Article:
Article contributed by Valerie Bluth, Ellenoff Grossman & Schole LLP
With the new year officially underway, hospitality employers should be aware that website accessibility lawsuits still loom large. The Americans with Disabilities Act (“ADA”) prohibits discrimination against disabled members of the public in the “full and equal enjoyment” of the goods and services of any “place of public accommodation.”
Most often, website accessibility lawsuits are brought by visually- or hearing-impaired individuals alleging that a website lacks the proper software or components, such as a screen reader or closed captioning on video, to allow them to have equal access to the goods or services being offered on the website.
Much has been made of recent court cases around the country that have dismissed website accessibility cases at the outset, holding that websites are not “places of public accommodation” covered by the ADA, including a case out of the Eleventh Circuit Court of Appeals and two from the Eastern District of New York (“EDNY”). However, the holdings in these cases are limited, and may have given hospitality employers a false sense of security.
In 2021, two EDNY judges held that only businesses not associated with a brick-and-mortar location (“Web-Only Businesses”) were found not to be covered by the ADA. However, these holdings would not apply to restaurants, bars or other hospitality businesses that have a physical location. Further, these decisions are of limited effect outside of the EDNY (which covers Brooklyn, Queens, Staten Island, Nassau and Suffolk counties) – multiple judges in the Southern District of New York (“SDNY”), which covers New York, Bronx, Westchester, Dutchess, Orange, Putman and Rockland counties, have held that the ADA does apply to Web-Only Businesses – and have no effect on any business that does have a brick-and-mortar component, such as restaurants, grocery and other retail stores, hotels, and the like.
Finally, the EDNY judges relied on the 2021 Eleventh Circuit Court of Appeals decision that held a website was not a place of public accommodation within the meaning of Title III of the ADA in reaching a similar conclusion, but that Eleventh Circuit decision was actually vacated just last month – meaning that case is no longer good law. As such, even the EDNY cases are based on case law outside the New York federal courts that is no longer precedential.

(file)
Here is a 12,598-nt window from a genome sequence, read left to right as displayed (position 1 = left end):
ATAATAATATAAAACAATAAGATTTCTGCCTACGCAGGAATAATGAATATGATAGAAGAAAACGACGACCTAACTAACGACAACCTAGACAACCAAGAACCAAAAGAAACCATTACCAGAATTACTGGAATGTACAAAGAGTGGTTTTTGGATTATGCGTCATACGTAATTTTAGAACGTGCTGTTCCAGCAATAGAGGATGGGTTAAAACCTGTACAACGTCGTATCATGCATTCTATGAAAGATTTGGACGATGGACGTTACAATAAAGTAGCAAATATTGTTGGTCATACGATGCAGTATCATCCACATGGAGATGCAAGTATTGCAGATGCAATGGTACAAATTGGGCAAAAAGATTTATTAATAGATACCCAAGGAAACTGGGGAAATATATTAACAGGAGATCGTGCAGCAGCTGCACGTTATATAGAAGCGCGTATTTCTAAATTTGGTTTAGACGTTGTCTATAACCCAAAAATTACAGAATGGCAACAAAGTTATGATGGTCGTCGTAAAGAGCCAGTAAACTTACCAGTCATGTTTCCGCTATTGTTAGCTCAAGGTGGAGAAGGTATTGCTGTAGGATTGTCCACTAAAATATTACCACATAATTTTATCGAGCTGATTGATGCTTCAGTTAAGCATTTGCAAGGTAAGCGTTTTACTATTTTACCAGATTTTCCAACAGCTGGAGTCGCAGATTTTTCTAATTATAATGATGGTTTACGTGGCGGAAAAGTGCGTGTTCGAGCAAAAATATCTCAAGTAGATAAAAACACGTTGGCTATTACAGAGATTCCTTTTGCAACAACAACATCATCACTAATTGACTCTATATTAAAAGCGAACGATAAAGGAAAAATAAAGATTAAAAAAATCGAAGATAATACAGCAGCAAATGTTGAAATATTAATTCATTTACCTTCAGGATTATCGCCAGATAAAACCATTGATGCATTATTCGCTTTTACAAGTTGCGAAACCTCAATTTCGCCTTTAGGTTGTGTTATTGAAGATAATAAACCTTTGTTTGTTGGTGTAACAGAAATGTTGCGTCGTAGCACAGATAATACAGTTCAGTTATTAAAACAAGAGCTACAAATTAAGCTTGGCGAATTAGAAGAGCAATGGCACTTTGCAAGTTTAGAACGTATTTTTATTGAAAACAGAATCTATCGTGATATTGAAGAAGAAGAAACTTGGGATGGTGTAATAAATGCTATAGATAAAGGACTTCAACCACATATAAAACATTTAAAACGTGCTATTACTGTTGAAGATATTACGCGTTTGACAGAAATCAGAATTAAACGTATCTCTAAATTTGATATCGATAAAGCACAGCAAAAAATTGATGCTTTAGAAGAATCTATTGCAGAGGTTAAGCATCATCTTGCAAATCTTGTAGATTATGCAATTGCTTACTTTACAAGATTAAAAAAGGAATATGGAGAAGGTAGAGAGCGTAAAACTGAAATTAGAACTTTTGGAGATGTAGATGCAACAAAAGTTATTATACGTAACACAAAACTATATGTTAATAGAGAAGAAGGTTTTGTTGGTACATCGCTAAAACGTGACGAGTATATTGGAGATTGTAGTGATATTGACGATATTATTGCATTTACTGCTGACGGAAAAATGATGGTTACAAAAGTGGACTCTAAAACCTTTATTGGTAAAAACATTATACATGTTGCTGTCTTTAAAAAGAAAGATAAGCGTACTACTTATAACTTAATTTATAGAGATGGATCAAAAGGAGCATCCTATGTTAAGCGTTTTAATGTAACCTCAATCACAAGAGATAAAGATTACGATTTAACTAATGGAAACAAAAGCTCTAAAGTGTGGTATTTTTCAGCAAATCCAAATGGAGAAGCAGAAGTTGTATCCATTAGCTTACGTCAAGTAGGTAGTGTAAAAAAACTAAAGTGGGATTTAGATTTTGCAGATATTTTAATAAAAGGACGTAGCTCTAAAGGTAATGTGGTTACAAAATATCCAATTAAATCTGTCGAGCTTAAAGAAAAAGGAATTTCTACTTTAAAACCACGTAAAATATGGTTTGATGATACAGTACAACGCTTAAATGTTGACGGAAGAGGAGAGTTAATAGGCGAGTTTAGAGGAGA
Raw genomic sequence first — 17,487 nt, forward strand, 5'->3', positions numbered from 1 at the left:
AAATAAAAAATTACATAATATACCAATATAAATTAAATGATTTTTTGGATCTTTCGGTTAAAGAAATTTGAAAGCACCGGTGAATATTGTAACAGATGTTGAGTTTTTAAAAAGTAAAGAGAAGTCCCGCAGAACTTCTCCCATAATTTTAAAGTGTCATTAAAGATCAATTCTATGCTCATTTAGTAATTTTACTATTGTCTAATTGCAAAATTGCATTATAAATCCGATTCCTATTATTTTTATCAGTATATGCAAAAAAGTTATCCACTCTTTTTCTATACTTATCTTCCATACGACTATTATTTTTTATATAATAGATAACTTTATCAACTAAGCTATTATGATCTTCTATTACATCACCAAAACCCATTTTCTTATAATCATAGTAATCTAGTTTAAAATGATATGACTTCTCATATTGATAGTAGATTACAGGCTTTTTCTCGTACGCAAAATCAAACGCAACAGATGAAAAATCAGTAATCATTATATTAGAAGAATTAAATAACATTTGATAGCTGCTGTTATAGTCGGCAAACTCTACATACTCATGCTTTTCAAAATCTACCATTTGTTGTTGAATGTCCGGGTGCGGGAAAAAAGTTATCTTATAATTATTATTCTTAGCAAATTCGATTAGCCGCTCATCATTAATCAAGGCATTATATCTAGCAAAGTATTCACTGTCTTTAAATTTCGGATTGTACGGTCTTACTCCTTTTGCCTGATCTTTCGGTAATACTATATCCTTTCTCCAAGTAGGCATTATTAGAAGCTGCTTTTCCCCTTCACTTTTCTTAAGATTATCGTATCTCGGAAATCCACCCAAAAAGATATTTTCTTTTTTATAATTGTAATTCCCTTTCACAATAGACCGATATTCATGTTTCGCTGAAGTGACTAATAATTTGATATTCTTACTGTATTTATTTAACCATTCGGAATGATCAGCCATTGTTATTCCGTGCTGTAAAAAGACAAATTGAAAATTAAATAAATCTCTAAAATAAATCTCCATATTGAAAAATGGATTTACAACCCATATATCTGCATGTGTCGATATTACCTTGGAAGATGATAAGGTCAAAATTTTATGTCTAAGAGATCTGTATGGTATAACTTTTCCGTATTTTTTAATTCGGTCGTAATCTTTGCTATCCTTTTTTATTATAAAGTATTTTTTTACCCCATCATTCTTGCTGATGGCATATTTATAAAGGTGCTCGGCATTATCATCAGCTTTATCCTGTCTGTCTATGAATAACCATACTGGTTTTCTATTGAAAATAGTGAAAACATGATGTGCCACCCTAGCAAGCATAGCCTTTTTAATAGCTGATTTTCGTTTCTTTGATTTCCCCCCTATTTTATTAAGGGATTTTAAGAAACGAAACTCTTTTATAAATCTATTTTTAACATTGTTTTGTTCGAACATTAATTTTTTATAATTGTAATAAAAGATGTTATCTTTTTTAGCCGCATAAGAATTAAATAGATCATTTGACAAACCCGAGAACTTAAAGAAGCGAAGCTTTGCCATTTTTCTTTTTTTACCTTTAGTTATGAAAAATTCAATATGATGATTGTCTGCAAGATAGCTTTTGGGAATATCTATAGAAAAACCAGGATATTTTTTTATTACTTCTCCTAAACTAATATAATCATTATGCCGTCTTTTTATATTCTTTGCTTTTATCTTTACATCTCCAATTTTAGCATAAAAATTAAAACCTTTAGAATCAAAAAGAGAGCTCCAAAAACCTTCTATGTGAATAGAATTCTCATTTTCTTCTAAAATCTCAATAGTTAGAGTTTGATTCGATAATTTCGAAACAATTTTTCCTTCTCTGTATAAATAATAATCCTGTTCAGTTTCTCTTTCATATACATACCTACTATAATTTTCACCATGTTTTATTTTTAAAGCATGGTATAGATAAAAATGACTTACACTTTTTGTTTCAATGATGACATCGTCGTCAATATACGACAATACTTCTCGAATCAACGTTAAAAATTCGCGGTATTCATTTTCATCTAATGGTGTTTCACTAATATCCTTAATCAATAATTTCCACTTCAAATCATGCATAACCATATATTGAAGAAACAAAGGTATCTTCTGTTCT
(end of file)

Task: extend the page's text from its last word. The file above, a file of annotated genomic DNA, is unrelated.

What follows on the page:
Perhaps more importantly, plaintiffs’ lawyers are not dissuaded by these recent decisions and continue to file website accessibility lawsuits at a rapid clip. In fact, it has been reported that nearly 700 website accessibility lawsuits were filed in New York federal courts in the last quarter of 2021 alone. And, plaintiffs’ lawyers are wise to the split between the EDNY and SDNY – almost 90% of these cases were filed in the SDNY. This sort of forum shopping is permissible, and so long as the individual resides in and/or the business is located within the SDNY’s geographic purview, there is no basis to have the case dismissed on jurisdictional grounds alone.
Whether websites are a place of public accommodation that must comply with the ADA continues to be litigated across the country and in New York, and the split between the EDNY and SDNY decisions is ripe for resolution by the Second Circuit Court of Appeals. But, until there is a definitive answer to the question of whether websites are subject to the ADA, Web-Only Businesses are not nearly out of the woods, and should not cling to a false hope that a website accessibility case cannot brought against the company, or if such a case is filed, that it will be subject to quick dismissal.
Accordingly, businesses should take this opportunity to review the Website Content Accessibility Guidelines (WCAG) 2.1 requirements, as well as applicable state laws, such as the California Unruh Act, and ensure their website is in compliance. Businesses should also take note, however, that most plaintiffs’ attorneys are not swayed by the business’s use of a “website accessibility overlay,” and do not consider the use of these overlays a defense to website accessibility claims.
These cases are largely driven by attorneys’ fees, and are difficult to defend without expending significant resources. As such, hospitality businesses would be remiss not to take the time to make website accessibility a top, and ongoing, priority.
Valerie Bluth is a Partner in the Labor & Employment Group at Ellenoff Grossman & Schole LLP. For more than ten years, Ms. Bluth has exclusively represented and advised clients in employment-related matters, with a particular focus in the hospitality industry. Above all, Ms. Bluth works tirelessly to ensure clients are in compliance with an ever-changing landscape of federal, state and local employment laws, especially with respect to pay practices and employment policies, and to devise practical solutions for any employment problems that might arise. Ms. Bluth can be reached at (212) 370-1300 or email@example.com.